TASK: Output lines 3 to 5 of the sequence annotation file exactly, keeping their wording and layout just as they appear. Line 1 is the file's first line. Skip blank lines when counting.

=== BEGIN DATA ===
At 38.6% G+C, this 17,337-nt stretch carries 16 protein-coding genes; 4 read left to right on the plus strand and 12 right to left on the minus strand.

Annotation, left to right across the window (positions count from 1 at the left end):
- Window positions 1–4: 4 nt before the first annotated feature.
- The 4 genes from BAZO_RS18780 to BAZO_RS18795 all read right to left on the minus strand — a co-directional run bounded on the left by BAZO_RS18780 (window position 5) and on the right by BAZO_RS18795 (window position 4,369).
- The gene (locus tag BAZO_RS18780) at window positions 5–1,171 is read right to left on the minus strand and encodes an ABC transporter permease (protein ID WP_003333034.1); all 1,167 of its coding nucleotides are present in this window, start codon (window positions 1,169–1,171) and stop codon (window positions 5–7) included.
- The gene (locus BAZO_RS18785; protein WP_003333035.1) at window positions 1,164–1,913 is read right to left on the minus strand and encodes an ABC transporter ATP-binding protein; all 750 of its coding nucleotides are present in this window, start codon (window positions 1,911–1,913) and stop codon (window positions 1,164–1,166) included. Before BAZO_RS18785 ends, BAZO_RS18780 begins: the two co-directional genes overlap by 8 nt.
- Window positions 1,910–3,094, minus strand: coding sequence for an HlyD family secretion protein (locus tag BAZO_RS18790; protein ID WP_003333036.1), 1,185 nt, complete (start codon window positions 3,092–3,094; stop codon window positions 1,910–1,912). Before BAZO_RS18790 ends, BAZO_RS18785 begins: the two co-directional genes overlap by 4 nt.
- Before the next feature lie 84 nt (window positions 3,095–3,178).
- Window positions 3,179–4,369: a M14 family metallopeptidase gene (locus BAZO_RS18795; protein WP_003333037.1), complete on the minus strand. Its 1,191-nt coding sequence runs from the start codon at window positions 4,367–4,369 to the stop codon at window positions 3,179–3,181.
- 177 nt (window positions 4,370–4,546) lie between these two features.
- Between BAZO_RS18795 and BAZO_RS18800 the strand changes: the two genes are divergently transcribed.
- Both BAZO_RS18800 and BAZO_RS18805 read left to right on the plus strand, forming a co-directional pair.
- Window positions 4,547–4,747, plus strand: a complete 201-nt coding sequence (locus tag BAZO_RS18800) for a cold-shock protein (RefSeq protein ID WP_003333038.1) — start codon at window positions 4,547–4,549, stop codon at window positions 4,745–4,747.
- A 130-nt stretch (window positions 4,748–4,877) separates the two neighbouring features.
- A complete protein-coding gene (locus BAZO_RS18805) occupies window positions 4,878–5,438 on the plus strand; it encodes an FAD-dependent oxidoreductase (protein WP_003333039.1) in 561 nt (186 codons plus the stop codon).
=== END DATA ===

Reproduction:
- Window positions 1–4: 4 nt before the first annotated feature.
- The 4 genes from BAZO_RS18780 to BAZO_RS18795 all read right to left on the minus strand — a co-directional run bounded on the left by BAZO_RS18780 (window position 5) and on the right by BAZO_RS18795 (window position 4,369).
- The gene (locus tag BAZO_RS18780) at window positions 5–1,171 is read right to left on the minus strand and encodes an ABC transporter permease (protein ID WP_003333034.1); all 1,167 of its coding nucleotides are present in this window, start codon (window positions 1,169–1,171) and stop codon (window positions 5–7) included.